But in a script that is a blend of Keystone Cops and Yes Minister, no government authority owns up to controlling these payments.

The RBA, the primary payments system regulator, told a parliamentary committee that Apple and Google fall outside the legal definition of a payments system. 

The ACCC, the competition regulator, told the same committee that Apple’s limitations on NFC chips created competition concerns – but the terms of reference for its digital platform's inquiry excluded investigation of payments. 

APRA, the prudential regulator, and ASIC, the companies' regulator, have no control because Apple Pay does not hold any customer funds (it merely facilitates transactions with bank cards on existing infrastructure), it does not fall under the regime for “stored value facilities”.

APRA and ASIC also told the committee they were waiting for the Treasury payments system review to be released to provide guidance on the direction they should be taking.

Treasury Assistant Secretary David Pearl said Treasury was aware of concerns about access to NFC payments, but had not looked into the issue in any detail.

Cartoon regulators

Wry & Dry posits that perhaps PM Jimmy Morrison, in his quest to administer the world's worst covid vaccine rollout, should have given the rollout not to the Health Department but to a consortium of RBA, ACCC, ASIC, APRA and Treasury. This would have meant certain global gold medal for Australia in vaccine stuff-ups.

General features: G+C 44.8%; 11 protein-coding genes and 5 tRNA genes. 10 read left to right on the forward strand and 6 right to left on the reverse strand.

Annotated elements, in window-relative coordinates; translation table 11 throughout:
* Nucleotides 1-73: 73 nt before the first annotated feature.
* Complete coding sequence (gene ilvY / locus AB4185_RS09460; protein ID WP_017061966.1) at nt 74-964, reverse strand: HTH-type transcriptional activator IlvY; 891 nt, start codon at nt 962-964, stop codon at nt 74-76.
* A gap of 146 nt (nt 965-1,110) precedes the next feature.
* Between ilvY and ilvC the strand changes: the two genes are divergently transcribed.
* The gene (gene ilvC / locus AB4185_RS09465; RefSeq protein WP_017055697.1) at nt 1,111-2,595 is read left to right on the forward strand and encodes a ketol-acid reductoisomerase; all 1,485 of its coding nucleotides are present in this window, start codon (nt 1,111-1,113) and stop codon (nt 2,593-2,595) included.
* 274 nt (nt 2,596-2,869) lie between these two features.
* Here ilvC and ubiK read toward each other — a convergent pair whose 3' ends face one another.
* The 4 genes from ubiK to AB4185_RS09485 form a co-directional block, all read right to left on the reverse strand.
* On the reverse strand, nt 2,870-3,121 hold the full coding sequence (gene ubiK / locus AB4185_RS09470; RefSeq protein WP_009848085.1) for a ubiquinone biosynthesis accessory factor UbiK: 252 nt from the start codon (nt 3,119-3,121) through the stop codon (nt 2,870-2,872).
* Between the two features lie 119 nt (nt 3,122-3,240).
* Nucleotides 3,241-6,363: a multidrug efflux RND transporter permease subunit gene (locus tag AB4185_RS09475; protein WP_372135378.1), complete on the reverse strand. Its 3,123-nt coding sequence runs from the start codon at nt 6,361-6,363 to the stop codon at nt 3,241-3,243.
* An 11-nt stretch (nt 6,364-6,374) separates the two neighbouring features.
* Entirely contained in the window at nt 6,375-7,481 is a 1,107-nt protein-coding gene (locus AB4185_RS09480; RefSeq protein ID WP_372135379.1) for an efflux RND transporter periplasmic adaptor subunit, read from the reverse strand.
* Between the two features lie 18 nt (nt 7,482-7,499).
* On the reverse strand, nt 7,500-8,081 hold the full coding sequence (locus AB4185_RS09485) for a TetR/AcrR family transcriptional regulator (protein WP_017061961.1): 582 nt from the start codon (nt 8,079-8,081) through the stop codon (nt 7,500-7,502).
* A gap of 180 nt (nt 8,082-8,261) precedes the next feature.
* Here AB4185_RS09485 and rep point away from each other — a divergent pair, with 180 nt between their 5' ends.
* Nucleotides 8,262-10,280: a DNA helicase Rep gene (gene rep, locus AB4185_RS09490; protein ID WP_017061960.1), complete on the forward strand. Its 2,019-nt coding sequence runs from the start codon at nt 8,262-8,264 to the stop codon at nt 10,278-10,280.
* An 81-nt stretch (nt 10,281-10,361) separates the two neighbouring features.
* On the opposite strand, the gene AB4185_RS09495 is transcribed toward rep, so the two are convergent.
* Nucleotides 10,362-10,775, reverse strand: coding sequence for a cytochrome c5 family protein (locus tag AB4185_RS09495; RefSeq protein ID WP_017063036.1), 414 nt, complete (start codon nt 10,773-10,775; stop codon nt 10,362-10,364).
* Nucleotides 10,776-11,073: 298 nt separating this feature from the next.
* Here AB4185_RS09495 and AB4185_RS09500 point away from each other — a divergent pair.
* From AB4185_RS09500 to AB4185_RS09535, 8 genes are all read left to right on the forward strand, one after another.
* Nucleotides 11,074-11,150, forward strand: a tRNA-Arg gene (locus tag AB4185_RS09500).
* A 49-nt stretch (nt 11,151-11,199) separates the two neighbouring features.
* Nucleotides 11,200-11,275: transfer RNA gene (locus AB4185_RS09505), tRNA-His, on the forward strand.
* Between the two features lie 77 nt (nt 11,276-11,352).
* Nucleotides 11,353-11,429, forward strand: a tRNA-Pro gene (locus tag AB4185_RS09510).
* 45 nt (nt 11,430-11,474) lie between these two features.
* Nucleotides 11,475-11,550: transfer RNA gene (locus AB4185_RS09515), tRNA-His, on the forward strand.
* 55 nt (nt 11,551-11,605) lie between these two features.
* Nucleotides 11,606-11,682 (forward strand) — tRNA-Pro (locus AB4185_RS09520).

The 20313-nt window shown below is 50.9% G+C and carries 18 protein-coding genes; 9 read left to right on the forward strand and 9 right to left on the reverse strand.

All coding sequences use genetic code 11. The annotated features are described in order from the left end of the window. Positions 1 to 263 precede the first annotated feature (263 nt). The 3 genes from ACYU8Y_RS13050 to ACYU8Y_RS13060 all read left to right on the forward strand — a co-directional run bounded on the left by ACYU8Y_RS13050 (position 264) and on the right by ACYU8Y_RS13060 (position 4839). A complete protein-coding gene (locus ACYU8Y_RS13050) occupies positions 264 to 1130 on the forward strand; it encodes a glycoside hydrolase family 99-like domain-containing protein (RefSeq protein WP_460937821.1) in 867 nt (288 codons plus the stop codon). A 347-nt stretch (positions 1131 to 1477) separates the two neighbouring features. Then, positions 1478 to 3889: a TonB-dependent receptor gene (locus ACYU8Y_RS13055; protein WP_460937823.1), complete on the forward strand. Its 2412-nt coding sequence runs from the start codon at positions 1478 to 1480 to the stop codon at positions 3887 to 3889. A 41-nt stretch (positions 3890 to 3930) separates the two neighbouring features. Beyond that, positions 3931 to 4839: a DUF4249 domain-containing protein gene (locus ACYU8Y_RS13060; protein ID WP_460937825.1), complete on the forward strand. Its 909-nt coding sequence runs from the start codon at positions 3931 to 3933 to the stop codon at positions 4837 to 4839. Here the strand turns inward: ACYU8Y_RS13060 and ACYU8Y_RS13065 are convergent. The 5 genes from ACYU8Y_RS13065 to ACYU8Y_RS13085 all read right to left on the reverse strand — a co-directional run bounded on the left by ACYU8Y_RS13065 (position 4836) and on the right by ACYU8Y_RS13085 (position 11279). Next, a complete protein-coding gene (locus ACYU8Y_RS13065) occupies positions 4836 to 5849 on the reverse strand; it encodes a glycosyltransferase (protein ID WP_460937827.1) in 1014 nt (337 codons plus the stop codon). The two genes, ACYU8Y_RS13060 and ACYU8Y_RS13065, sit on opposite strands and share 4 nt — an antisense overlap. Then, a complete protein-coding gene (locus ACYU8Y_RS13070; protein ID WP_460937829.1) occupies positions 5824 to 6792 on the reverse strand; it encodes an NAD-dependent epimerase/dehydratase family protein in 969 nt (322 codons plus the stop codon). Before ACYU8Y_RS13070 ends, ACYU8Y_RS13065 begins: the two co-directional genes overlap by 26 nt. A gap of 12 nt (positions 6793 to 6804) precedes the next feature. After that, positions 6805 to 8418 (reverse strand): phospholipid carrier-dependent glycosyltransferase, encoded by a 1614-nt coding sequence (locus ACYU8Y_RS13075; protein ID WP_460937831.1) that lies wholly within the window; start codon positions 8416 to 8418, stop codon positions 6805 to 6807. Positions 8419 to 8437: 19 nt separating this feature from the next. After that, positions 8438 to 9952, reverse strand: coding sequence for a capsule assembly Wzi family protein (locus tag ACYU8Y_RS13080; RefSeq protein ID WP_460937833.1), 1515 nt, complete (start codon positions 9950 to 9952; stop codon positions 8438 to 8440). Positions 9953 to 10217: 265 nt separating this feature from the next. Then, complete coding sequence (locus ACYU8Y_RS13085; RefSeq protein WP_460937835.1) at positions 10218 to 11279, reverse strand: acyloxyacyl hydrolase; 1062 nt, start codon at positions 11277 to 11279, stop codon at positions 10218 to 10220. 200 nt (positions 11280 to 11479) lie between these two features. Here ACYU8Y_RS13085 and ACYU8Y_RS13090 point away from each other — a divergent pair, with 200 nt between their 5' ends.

Unclear on the concept

A pub in Dublin, The Virgin Mary, recently opened.

It doesn't serve any alcohol. 

Weirdly, the non-alcoholic pub is a success. The owners say that if an alcohol-free pub can work in Dublin, it can work anywhere. A franchise in Abu Dhabi will soon open.

Lies. Damned lies. 

Are white American evangelical Christians really that gullible? The august Economist (a weekly sort-of fiscal/ business magazine) and YouGov (a polling company) surveyed lots of Americans. Below is the outcome.

Chart conspiracies

Source: The Economist/YouGov

Whilst the self-identification of being 'white' in a survey is pretty clear-cut, the same may not be said for 'evangelical'. Many 'low-church' Christians would be happy to just identify themselves as being Christian, and nothing more. [1] 

Perhaps the survey would be more useful asking about those who identify just as 'Christian'. Or as Muslim. Or reporting the result of those who identify as being the various shades of 'non-white', as it were.

And, of course, there is the issue of the American education regime, where the cost of public education is paid for by local property taxes. Hence the poorer the locale, the less money to be spent on education. This system partially explains the intergenerational educational poverty in the Yoo-Ess-Ay. And possibly why conspiracy theories are more acceptable.

If 20% of Americans thinks that the government wants to microchip the population, it just might be that the starting point of education is, well, low.